noon cosies up to China

There are a few areas in Dubai and Abu Dhabi where self-driving vehicles branded with the noon logo, slowly drive along a pre-determined path.

They were introduced by the UAE-based e-commerce platform late last year, a result of a partnership drawn up in July 2019 with Chinese tech company Neolix.

Essentially, they are vending machines on wheels, an attempt to close the last mile gap and get closer to the customer. Noon’s vehicles are stocked with low-cost goods including drinks, perfume and USB cables which users select through a keypad and pay for via credit card.

It is the first time that such technology has been used in the Middle East and demonstrates the strengthening of ties between noon and China.

In December 2019, noon’s chief executive officer (CEO) Faraz Khalid visited China to speak to investors and suppliers about the e-commerce market opportunities in the Middle East.

Currently, the share of e-commerce in the Middle East and North Africa (Mena) region only accounts for 2 per cent of total retail sales, far below the global average of 10 per cent.

According to Khalid, growth in the future development of the e-commerce market in the Middle East will come from the offline market’s shift to online, which will be spurred on by the supply of new goods, particularly from the Chinese supply chain.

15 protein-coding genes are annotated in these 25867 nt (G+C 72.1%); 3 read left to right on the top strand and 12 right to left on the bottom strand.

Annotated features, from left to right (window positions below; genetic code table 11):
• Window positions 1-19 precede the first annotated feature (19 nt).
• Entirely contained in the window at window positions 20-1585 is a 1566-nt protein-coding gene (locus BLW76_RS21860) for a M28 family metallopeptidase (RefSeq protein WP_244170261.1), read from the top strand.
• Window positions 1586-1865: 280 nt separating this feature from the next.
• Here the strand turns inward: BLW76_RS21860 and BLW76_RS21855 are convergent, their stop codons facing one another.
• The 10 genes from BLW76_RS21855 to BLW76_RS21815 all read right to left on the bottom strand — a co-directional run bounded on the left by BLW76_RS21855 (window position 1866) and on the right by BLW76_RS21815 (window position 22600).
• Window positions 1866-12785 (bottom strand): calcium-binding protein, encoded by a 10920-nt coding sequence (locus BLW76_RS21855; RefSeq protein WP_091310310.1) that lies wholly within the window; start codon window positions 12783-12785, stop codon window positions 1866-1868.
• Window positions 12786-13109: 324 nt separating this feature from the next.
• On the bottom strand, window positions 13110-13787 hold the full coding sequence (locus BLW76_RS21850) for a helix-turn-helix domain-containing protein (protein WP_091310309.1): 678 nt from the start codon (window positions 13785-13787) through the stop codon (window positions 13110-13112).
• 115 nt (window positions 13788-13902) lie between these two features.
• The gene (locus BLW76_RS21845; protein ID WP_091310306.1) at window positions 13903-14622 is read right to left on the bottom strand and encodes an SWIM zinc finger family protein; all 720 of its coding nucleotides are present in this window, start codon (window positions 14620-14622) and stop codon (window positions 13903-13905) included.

Speaking at the seller event organised by UAE-based logistics company iMile, Khalid staid: “The biggest problem of noon as a Middle East e-commerce platform is the inventory problem, that is, the supply side is inadequate. This is unimaginable in China. Middle Eastern consumers have a strong purchasing power, but they cannot buy the goods they want.”

This has led to a commodity gap, particularly in the low-price segment for the Middle East shopper. Adding more Chinese suppliers, particularly for lower-priced goods is what noon hopes will encourage more consumers to shop online. The company launched its low-cost e-commerce site, KUL, in September last year to target this segment of the Mena market, particularly in Egypt and Saudi Arabia.

KUL targets consumers with a monthly income of between Dh3000 to Dh15,000 ($800-$3000), a market that Khalid believes will be worth $2.2 billion by 2022.

As more consumers go online, Mena’s e-commerce industry is expected to be worth $28.5 billion by 2022 with the UAE accounting for almost half of that according to Swisslog Middle East.

Whether noon will expand its self-driving vehicles to other parts of the country or farther beyond remains to be seen. So far, the one in Downtown Dubai has remained pretty stagnant, attracting mostly tourists who are more likely to take pictures than make a purchase.


This article was written in partnership with e-Panda

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